Seanad debates

Wednesday, 29 July 2020

Social Welfare (Covid-19) (Amendment) Bill 2020: Committee and Remaining Stages


1:00 pm

Photo of Alice-Mary HigginsAlice-Mary Higgins (Independent)

I will deal with this point somewhat further when speak to the to this section.

On amendment No. 5, I regret the fact that amendment No. 4 which related to persons on maternity leave was ruled out of order and I call for further action on this. I hope that we can discuss and engage with that in the other social welfare Bill that is coming in September or October. This will be a chance to increase the amount of paid and unpaid parental leave that is available to people. We know that many people whose maternity leave has expired had to proceed immediately to use up what would normally be a few years supply of parental leave, something that might have been spread over many years and is something that is happening now all at once. We are going to have a situation where many families have used up both maternity and parental leave by September or October. I am hoping that we may be able to discuss that in the next social welfare Bill even though it was not deemed acceptable to be debated in this Bill.

Amendment No.5 engages with the questions of what supports are offered to persons on the pandemic unemployment payment. We know there is an issue that many of those on this payment effectively consider themselves as having a relevant employment and employer. They regard themselves as having been furloughed from the work that they already do, for example, in respect of pubs but also the arts sector, coaches, and many areas and sectors where activity has ceased as part of our collective Covid-19 solidarity. Many people do not regard themselves as searching but are in a sector, in a relevant area and have work that they want to do in that area; they have a very specific employer that they intend to return to. That is why if we delay commencement until 10 August, when many more of these sectors open up, we can keep that continuity of relationship in a clearer way for somebody who, for example, was either the owner of the pub - as some self-employed persons are affected and impacted by this and employing others - or indeed employees of a business that has gone into suspension.If we delay commencement until 10 August, there will be clear continuity and no sense of an ambiguous week in which is a person is seeking but unable to obtain employment, as stated in subsection (1)(g), which refers to a person who is "genuinely seeking, but is unable to obtain, employment". That is the crucial link and it must be borne in mind that the entire logic behind the wage subsidy scheme and this scheme was the idea that we want to keep these threads that hold the fabric of society together and maintain a clear relationship, where one exists, between an employment and an employee. We want to have that sustained. A delayed commencement would allow those who started receiving this payment in March to walk into the pub they may have worked in for ten or 20 years when it reopens on 10 August. They would not have this strange five or six days on their record where the State has recorded them as being genuinely seeking but unable to obtain work. This is a very simple fix for the Minister. She does not even have to accept my amendments today but she can address this issue.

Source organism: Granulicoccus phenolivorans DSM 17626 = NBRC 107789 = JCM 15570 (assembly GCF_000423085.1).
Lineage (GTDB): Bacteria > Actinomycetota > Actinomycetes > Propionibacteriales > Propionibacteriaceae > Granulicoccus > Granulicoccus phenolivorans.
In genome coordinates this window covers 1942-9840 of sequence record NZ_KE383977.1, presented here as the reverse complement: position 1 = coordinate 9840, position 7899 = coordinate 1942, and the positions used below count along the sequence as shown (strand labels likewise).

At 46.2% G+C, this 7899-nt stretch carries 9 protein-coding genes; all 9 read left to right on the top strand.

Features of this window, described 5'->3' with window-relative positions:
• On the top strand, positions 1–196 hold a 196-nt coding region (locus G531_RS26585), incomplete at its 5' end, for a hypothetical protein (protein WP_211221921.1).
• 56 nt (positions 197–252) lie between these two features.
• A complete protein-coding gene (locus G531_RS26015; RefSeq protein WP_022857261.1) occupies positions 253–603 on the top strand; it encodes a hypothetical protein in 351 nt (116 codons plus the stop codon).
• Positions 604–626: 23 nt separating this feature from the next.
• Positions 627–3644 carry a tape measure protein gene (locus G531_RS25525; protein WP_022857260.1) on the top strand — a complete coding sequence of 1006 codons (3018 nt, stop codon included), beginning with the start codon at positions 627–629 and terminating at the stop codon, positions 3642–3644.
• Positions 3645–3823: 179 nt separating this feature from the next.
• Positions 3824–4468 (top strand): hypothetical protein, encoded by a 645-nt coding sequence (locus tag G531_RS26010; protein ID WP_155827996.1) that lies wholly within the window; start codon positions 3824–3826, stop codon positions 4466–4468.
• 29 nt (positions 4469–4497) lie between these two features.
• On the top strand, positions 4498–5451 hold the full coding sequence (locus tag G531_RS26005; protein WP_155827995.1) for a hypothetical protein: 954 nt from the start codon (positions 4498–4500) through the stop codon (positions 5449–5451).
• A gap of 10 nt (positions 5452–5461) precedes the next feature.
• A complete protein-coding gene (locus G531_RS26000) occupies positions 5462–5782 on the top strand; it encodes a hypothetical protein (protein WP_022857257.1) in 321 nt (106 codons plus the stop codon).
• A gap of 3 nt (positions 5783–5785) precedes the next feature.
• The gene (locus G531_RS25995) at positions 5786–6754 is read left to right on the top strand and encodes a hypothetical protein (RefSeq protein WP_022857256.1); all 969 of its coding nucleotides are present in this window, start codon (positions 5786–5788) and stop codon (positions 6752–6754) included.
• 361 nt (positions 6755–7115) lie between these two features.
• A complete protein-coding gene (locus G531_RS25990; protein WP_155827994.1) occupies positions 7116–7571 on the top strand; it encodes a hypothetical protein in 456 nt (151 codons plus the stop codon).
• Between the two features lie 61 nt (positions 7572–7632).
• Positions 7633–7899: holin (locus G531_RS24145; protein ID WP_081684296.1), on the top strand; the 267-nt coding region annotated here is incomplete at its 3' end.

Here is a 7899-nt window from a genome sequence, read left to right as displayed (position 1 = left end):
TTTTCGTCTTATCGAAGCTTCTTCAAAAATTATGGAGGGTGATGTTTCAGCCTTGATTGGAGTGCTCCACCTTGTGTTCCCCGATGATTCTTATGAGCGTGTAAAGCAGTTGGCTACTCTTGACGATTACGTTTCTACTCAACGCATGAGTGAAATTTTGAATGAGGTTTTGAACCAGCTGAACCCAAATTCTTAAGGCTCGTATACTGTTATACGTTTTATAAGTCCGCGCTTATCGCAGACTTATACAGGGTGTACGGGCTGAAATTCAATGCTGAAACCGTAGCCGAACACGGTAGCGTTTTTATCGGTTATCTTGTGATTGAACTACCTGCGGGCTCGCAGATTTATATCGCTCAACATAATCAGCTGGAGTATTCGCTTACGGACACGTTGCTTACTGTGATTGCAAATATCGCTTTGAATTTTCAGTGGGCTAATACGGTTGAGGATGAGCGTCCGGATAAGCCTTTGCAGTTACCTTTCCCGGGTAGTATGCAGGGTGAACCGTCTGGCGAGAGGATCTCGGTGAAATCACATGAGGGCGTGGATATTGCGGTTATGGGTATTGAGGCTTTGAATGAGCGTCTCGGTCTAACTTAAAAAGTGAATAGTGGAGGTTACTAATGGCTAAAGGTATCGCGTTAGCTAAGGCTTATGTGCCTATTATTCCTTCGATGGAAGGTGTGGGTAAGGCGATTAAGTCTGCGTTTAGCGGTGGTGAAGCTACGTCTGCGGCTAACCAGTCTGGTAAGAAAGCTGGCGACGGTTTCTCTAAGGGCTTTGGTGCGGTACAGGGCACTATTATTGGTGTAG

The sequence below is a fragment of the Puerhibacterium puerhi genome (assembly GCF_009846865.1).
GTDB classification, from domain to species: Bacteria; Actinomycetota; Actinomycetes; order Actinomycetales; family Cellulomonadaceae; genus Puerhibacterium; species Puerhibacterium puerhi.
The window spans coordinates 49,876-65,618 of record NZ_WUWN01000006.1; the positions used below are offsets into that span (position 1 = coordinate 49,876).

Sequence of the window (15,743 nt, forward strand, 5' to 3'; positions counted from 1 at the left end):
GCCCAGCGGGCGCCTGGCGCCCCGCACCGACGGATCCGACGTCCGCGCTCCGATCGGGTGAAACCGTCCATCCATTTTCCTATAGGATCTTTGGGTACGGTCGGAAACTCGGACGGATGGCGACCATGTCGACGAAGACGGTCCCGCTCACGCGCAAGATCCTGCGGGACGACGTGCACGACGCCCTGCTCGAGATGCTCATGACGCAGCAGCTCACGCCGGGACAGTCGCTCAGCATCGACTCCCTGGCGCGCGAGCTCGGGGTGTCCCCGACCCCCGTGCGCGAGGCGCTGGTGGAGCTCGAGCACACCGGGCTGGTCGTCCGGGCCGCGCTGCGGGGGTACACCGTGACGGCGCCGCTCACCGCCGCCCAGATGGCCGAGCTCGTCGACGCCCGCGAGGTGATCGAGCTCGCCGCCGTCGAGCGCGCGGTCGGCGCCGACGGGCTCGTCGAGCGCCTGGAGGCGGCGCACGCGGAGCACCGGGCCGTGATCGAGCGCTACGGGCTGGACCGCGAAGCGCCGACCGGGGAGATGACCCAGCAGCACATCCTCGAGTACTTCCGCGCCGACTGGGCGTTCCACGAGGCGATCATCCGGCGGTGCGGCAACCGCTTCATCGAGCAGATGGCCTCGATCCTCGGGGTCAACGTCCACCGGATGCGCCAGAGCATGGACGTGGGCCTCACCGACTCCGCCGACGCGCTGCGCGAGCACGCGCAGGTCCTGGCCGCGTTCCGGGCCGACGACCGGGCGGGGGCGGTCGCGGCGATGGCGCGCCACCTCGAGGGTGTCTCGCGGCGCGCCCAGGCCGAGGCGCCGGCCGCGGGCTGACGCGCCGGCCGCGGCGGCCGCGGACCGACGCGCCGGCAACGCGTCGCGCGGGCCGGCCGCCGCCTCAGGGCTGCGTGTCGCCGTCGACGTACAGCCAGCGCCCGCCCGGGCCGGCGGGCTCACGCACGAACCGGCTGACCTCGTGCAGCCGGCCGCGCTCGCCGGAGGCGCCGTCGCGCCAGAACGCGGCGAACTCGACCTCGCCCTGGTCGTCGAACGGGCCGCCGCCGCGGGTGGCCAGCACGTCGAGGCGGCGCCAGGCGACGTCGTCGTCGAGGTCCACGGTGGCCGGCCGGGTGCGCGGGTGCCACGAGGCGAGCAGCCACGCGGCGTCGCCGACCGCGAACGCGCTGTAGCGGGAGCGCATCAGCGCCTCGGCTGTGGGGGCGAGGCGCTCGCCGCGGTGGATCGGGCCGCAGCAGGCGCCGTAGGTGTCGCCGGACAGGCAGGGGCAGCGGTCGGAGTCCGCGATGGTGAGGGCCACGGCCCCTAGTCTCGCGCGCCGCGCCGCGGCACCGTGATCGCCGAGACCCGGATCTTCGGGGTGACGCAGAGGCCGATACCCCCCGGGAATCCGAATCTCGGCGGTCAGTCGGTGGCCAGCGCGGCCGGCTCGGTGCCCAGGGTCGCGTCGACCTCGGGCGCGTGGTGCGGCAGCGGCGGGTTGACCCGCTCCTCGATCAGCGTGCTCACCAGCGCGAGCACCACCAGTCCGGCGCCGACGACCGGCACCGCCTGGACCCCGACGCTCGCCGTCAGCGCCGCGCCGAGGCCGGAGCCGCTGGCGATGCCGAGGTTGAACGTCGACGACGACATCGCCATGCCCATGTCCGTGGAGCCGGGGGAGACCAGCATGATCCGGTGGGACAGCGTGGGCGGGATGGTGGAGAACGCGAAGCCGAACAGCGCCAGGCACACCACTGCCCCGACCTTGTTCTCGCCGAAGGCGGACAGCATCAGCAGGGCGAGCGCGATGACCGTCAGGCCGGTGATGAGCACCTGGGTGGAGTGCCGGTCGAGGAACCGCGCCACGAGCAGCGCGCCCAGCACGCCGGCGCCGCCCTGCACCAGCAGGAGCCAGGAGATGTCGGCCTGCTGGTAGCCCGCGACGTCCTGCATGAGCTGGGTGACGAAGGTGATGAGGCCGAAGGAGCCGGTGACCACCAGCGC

The reason this is relevant is that for some people, despite the best intentions, the job they previously left may be gone. These people may be looking for work in the same sector and that is what this amendment deals with. I recognise that not everybody will return to the same job. In such circumstances, it is very important that everybody is given the full range of educational, training and employment supports and that these are relevant to them. If they are working in the arts, they need training, education and supports that are relevant to their work in the arts sector. It needs to be the proper kind of casework and it needs to be tailored to give that individual the best opportunities. That means having all of those options available.

Looking a few months ahead, I am little concern about the danger that persons who have been unemployed since March will, come next March, find themselves technically long-term unemployed when, in fact, the sector they were in has only been operating again for a few months. I am concerned that these people could be routed into JobPath and, as a result, other options could be closed off to them. That is an issue that arose again and again on the Joint Committee on Employment Affairs and Social Protection of which I was a member in previous term. We hear about people who knew of a training programme, back-to-education scheme or college course that was relevant to their skill set and would carry them forward, but they were unable to take it up because of an accident of timing. People who may have had their eye on a scheme or college course starting in September 2021 may have been placed on JobPath in June 2021 and told they would have to take a job, almost any job. That is a concern.

I am trying to ensure that we give that 24 months of the full range of options to everybody affected by this payment and we just do not route or relocate them to other sectors. It is better, where possible, that people are routed to employment, retraining or new educational opportunities in the sector that is relevant to them. That has to be the first call and first stop. I am hoping the Minister can give us a sense of that. Perhaps she might be able to address this amendment in the social welfare Bill in the autumn, even if she cannot accept it today.


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